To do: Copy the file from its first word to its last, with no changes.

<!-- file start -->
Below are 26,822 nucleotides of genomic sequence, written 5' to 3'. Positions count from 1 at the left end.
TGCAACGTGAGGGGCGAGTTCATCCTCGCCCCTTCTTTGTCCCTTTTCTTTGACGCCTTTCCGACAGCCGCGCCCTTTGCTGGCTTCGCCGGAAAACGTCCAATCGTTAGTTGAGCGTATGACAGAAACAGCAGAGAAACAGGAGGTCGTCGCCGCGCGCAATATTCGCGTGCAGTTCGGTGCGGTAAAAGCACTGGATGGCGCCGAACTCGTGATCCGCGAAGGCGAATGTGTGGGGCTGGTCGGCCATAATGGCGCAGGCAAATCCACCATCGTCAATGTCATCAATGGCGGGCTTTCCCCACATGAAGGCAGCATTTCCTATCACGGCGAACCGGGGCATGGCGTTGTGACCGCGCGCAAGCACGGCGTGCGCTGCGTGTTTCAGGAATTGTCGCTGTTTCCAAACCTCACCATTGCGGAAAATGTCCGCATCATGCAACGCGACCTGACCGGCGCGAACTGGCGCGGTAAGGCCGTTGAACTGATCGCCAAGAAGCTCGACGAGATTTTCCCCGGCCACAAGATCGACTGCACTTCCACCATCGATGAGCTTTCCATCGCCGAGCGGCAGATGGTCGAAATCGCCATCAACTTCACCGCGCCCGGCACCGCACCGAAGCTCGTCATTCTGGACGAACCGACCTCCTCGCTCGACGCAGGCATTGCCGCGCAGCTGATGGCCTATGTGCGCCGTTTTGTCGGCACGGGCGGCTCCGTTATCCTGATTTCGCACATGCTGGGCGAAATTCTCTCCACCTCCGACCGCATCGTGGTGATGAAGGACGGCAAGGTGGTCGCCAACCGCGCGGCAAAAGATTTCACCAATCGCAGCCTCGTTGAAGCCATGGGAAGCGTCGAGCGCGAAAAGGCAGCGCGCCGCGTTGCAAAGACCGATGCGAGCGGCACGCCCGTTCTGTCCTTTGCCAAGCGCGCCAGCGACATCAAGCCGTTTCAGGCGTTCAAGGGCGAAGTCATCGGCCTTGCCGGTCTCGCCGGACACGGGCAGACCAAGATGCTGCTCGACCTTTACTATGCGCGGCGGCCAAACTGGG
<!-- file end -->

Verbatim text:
Below are 26,822 nucleotides of genomic sequence, written 5' to 3'. Positions count from 1 at the left end.
TGCAACGTGAGGGGCGAGTTCATCCTCGCCCCTTCTTTGTCCCTTTTCTTTGACGCCTTTCCGACAGCCGCGCCCTTTGCTGGCTTCGCCGGAAAACGTCCAATCGTTAGTTGAGCGTATGACAGAAACAGCAGAGAAACAGGAGGTCGTCGCCGCGCGCAATATTCGCGTGCAGTTCGGTGCGGTAAAAGCACTGGATGGCGCCGAACTCGTGATCCGCGAAGGCGAATGTGTGGGGCTGGTCGGCCATAATGGCGCAGGCAAATCCACCATCGTCAATGTCATCAATGGCGGGCTTTCCCCACATGAAGGCAGCATTTCCTATCACGGCGAACCGGGGCATGGCGTTGTGACCGCGCGCAAGCACGGCGTGCGCTGCGTGTTTCAGGAATTGTCGCTGTTTCCAAACCTCACCATTGCGGAAAATGTCCGCATCATGCAACGCGACCTGACCGGCGCGAACTGGCGCGGTAAGGCCGTTGAACTGATCGCCAAGAAGCTCGACGAGATTTTCCCCGGCCACAAGATCGACTGCACTTCCACCATCGATGAGCTTTCCATCGCCGAGCGGCAGATGGTCGAAATCGCCATCAACTTCACCGCGCCCGGCACCGCACCGAAGCTCGTCATTCTGGACGAACCGACCTCCTCGCTCGACGCAGGCATTGCCGCGCAGCTGATGGCCTATGTGCGCCGTTTTGTCGGCACGGGCGGCTCCGTTATCCTGATTTCGCACATGCTGGGCGAAATTCTCTCCACCTCCGACCGCATCGTGGTGATGAAGGACGGCAAGGTGGTCGCCAACCGCGCGGCAAAAGATTTCACCAATCGCAGCCTCGTTGAAGCCATGGGAAGCGTCGAGCGCGAAAAGGCAGCGCGCCGCGTTGCAAAGACCGATGCGAGCGGCACGCCCGTTCTGTCCTTTGCCAAGCGCGCCAGCGACATCAAGCCGTTTCAGGCGTTCAAGGGCGAAGTCATCGGCCTTGCCGGTCTCGCCGGACACGGGCAGACCAAGATGCTGCTCGACCTTTACTATGCGCGGCGGCCAAACTGGG